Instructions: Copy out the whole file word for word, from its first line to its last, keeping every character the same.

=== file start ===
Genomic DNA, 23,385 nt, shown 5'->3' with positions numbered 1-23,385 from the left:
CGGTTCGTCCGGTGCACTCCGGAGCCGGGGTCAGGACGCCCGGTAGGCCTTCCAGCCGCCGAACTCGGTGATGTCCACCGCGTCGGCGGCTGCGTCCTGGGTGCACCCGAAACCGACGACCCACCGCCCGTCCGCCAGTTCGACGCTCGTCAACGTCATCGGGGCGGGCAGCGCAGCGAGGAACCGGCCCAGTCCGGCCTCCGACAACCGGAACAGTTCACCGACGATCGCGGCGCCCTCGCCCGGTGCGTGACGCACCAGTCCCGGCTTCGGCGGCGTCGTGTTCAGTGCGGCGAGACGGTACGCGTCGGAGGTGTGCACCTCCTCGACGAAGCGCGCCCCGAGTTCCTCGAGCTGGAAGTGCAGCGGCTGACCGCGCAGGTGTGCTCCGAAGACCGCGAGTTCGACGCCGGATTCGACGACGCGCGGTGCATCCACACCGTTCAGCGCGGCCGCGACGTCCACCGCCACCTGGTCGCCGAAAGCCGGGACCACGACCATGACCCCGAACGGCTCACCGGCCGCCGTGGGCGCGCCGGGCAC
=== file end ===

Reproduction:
Genomic DNA, 23,385 nt, shown 5'->3' with positions numbered 1-23,385 from the left:
CGGTTCGTCCGGTGCACTCCGGAGCCGGGGTCAGGACGCCCGGTAGGCCTTCCAGCCGCCGAACTCGGTGATGTCCACCGCGTCGGCGGCTGCGTCCTGGGTGCACCCGAAACCGACGACCCACCGCCCGTCCGCCAGTTCGACGCTCGTCAACGTCATCGGGGCGGGCAGCGCAGCGAGGAACCGGCCCAGTCCGGCCTCCGACAACCGGAACAGTTCACCGACGATCGCGGCGCCCTCGCCCGGTGCGTGACGCACCAGTCCCGGCTTCGGCGGCGTCGTGTTCAGTGCGGCGAGACGGTACGCGTCGGAGGTGTGCACCTCCTCGACGAAGCGCGCCCCGAGTTCCTCGAGCTGGAAGTGCAGCGGCTGACCGCGCAGGTGTGCTCCGAAGACCGCGAGTTCGACGCCGGATTCGACGACGCGCGGTGCATCCACACCGTTCAGCGCGGCCGCGACGTCCACCGCCACCTGGTCGCCGAAAGCCGGGACCACGACCATGACCCCGAACGGCTCACCGGCCGCCGTGGGCGCGCCGGGCAC